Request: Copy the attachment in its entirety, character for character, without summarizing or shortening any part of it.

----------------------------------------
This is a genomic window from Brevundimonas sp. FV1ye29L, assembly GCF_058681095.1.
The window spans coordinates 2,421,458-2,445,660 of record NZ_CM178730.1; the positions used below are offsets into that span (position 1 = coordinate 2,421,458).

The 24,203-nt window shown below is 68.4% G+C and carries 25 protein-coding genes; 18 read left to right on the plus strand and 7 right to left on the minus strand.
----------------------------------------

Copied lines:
This is a genomic window from Brevundimonas sp. FV1ye29L, assembly GCF_058681095.1.
The window spans coordinates 2,421,458-2,445,660 of record NZ_CM178730.1; the positions used below are offsets into that span (position 1 = coordinate 2,421,458).

The 24,203-nt window shown below is 68.4% G+C and carries 25 protein-coding genes; 18 read left to right on the plus strand and 7 right to left on the minus strand.